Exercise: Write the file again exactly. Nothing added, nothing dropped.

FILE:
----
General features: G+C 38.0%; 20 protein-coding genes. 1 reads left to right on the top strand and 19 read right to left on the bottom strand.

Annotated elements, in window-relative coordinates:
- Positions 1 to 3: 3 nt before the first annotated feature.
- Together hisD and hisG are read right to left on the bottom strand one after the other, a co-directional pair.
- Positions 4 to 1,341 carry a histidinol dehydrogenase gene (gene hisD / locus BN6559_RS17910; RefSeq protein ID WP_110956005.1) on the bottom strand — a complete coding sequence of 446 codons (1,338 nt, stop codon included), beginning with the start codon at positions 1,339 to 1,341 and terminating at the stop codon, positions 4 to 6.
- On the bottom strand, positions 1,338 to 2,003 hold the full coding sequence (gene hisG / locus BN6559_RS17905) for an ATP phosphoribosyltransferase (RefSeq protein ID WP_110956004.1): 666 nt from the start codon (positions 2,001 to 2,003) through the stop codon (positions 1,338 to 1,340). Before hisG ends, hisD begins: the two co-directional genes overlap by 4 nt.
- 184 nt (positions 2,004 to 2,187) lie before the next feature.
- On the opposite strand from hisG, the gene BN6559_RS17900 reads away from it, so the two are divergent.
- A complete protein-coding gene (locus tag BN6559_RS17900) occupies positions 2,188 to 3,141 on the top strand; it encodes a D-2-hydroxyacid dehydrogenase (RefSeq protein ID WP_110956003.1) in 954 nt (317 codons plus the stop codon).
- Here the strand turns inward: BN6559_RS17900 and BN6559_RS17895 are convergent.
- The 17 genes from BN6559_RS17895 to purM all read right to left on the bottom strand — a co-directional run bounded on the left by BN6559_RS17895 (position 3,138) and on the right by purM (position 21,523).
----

General features: G+C 38.0%; 20 protein-coding genes. 1 reads left to right on the top strand and 19 read right to left on the bottom strand.

Annotated elements, in window-relative coordinates:
- Positions 1 to 3: 3 nt before the first annotated feature.
- Together hisD and hisG are read right to left on the bottom strand one after the other, a co-directional pair.
- Positions 4 to 1,341 carry a histidinol dehydrogenase gene (gene hisD / locus BN6559_RS17910; RefSeq protein ID WP_110956005.1) on the bottom strand — a complete coding sequence of 446 codons (1,338 nt, stop codon included), beginning with the start codon at positions 1,339 to 1,341 and terminating at the stop codon, positions 4 to 6.
- On the bottom strand, positions 1,338 to 2,003 hold the full coding sequence (gene hisG / locus BN6559_RS17905) for an ATP phosphoribosyltransferase (RefSeq protein ID WP_110956004.1): 666 nt from the start codon (positions 2,001 to 2,003) through the stop codon (positions 1,338 to 1,340). Before hisG ends, hisD begins: the two co-directional genes overlap by 4 nt.
- 184 nt (positions 2,004 to 2,187) lie before the next feature.
- On the opposite strand from hisG, the gene BN6559_RS17900 reads away from it, so the two are divergent.
- A complete protein-coding gene (locus tag BN6559_RS17900) occupies positions 2,188 to 3,141 on the top strand; it encodes a D-2-hydroxyacid dehydrogenase (RefSeq protein ID WP_110956003.1) in 954 nt (317 codons plus the stop codon).
- Here the strand turns inward: BN6559_RS17900 and BN6559_RS17895 are convergent.
- The 17 genes from BN6559_RS17895 to purM all read right to left on the bottom strand — a co-directional run bounded on the left by BN6559_RS17895 (position 3,138) and on the right by purM (position 21,523).